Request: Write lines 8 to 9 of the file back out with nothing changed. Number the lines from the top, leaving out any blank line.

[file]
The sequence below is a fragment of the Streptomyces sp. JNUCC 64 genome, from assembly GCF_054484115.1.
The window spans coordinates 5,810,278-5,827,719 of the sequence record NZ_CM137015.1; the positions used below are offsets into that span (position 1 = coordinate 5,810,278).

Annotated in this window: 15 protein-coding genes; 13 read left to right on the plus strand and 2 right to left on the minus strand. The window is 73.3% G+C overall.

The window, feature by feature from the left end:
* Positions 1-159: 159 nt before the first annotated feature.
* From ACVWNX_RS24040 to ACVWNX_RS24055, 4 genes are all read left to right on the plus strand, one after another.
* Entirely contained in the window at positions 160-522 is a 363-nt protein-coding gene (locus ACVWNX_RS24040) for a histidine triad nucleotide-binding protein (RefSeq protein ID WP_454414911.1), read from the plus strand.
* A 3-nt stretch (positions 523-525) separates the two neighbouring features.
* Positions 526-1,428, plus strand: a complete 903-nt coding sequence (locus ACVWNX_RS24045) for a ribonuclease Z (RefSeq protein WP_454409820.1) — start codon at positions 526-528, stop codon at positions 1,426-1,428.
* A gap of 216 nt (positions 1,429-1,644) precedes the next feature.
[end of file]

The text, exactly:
* A 3-nt stretch (positions 523-525) separates the two neighbouring features.
* Positions 526-1,428, plus strand: a complete 903-nt coding sequence (locus ACVWNX_RS24045) for a ribonuclease Z (RefSeq protein WP_454409820.1) — start codon at positions 526-528, stop codon at positions 1,426-1,428.